A normative study of the Frontal Lobe Personality Scale (FLOPS)

Lori E. Azzara (2005)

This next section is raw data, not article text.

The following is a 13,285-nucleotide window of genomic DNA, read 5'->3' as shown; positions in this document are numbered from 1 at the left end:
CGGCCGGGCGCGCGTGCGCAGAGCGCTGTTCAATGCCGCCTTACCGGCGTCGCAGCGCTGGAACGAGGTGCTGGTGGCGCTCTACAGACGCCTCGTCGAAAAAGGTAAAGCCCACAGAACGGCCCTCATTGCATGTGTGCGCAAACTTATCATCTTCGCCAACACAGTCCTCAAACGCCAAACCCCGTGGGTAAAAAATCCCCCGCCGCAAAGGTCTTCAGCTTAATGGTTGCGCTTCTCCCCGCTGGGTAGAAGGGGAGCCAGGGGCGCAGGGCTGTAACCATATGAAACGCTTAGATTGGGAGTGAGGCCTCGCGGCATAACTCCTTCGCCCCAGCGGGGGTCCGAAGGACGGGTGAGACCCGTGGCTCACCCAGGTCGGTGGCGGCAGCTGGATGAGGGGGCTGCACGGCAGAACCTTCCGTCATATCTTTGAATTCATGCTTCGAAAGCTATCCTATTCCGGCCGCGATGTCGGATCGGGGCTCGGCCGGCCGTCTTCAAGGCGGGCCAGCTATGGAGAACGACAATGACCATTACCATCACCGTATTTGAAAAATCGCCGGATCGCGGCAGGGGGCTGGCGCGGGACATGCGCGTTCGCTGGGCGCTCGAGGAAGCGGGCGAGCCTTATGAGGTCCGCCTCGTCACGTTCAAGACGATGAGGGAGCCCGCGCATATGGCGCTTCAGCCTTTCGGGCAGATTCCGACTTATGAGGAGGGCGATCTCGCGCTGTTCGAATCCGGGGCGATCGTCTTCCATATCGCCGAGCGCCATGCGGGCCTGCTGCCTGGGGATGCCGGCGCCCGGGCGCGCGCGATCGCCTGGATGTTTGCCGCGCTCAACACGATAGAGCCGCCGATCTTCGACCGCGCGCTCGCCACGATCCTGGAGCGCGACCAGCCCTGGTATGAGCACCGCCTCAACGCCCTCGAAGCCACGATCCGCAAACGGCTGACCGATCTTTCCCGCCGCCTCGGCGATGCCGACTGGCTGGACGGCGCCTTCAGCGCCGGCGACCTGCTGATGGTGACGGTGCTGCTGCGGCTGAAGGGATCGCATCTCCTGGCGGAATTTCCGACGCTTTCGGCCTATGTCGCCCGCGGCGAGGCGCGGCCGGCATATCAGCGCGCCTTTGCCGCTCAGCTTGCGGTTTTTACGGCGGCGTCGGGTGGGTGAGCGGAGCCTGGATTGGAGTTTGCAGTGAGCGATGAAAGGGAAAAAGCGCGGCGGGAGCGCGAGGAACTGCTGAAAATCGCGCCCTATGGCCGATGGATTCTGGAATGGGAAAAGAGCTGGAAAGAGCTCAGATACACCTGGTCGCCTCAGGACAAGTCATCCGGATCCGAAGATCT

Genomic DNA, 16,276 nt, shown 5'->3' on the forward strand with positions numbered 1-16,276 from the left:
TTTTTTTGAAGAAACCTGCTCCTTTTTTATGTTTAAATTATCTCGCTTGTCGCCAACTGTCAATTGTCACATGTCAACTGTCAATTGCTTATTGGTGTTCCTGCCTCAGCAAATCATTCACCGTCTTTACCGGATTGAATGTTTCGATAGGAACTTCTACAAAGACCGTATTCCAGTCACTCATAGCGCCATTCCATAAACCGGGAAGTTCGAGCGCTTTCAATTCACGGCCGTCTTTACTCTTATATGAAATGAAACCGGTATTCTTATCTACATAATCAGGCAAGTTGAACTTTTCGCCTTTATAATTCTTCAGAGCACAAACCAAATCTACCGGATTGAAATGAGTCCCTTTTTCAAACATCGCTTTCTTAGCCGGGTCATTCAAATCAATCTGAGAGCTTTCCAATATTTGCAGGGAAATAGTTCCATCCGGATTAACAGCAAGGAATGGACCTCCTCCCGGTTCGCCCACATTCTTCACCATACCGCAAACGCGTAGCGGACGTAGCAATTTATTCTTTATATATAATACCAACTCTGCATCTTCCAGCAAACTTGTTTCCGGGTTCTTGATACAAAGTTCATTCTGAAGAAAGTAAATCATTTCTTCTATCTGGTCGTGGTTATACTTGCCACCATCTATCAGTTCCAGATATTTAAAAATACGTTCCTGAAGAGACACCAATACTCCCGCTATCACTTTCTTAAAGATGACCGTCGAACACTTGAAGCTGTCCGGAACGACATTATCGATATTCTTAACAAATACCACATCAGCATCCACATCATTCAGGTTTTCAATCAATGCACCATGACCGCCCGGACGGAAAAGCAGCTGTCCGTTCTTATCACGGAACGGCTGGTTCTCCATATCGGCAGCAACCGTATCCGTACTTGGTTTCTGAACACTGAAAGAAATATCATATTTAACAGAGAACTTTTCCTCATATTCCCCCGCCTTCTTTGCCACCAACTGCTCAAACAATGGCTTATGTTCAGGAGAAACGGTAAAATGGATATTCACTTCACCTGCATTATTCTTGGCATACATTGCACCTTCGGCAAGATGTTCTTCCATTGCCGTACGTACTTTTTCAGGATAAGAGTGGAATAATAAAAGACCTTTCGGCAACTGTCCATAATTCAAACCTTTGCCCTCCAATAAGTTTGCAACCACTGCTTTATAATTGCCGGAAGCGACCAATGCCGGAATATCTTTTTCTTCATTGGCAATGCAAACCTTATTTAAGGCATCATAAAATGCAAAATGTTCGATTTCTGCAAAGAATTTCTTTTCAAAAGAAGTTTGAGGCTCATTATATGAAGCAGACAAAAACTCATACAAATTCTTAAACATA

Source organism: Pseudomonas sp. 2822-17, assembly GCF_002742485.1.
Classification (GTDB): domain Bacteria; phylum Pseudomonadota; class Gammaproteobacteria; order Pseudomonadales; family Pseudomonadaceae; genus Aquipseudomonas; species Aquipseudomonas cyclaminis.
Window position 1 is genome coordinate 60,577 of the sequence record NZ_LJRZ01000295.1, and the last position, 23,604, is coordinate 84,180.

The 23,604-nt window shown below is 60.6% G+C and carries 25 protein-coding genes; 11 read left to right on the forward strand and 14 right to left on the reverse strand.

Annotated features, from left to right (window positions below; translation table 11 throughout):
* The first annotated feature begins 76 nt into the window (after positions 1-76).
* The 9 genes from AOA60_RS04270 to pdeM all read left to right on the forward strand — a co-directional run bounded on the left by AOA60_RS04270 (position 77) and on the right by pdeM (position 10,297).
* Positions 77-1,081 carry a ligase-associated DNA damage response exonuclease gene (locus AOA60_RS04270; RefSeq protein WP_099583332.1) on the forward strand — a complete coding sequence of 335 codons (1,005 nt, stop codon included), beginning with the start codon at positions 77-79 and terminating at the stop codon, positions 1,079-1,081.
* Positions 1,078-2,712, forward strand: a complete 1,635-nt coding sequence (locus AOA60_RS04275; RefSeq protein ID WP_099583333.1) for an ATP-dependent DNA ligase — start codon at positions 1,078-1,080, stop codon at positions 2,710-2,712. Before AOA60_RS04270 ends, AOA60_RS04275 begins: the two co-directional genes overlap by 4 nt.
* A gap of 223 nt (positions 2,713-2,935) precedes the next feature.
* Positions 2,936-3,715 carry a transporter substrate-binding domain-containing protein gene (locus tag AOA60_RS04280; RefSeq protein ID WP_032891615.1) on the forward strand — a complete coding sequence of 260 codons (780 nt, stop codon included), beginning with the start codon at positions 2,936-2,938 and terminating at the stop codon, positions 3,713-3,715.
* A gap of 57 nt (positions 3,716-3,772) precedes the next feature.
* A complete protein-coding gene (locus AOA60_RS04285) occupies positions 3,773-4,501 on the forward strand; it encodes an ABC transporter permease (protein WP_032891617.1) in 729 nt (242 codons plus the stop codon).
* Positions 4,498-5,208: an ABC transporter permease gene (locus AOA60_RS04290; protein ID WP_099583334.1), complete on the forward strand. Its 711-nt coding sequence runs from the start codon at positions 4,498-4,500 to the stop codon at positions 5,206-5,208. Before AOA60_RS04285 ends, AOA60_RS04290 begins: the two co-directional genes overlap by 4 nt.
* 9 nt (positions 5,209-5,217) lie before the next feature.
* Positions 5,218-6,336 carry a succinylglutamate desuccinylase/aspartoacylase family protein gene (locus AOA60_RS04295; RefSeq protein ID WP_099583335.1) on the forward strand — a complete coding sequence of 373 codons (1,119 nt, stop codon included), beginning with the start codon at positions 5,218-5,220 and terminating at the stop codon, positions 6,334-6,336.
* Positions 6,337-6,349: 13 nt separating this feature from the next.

The Frontal Lobe Personality Scale (FLOPS) is a behavior rating scale (family report and self-report) designed to quantify frontal lobe behavior syndromes associated with 3 distinct frontal subcortical circuits (Apathy, Disinhibition, and Executive dysfunction). Previous research (Grace, Stout, & Malloy, 1999) indicates that the FLOPS is a reliable and valid instrument with multiple clinical uses. However, to date, interpretation of data has been limited by the lack of a normative group. This study reports the internal consistency of the FLOPS on such a sample; normative data for age cohorts, education levels, and gender; and the results of a factor analysis on the scale items. Adult volunteers were recruited from communities within a radius of 100 miles to metropolitan Boston and sorted based on gender, age, and highest level of education. Three hundred sixty-four (364) sets of protocols included Subject and Family responses. Participants ranged from 18 to 83.5 years of age and had 10 to 24 years of education. They were 55% female and 45% male. Normative data include means and standard deviations, z scores, T scores and percentiles, stratified by age, education, and gender. The standard error of measurement of scores is also reported. A 5-factor solution accounted for a modest level of variance (38%). Three of the 5 factors noted are consistent with the original 3-factor model proposed by the FLOPS authors. Thirty-nine (39) of the 46 original items (85%) loaded saliently on one of the 5 factors. That is, 39 items loaded on 1 factor, or when loadings occurred on several factors, there was a stronger loading on 1 of the factors than the others. At a minimum, the results of the study will allow for comparisons of patients with neurological problems, specifically frontal lobe behavioral syndromes, to the members of this normative group.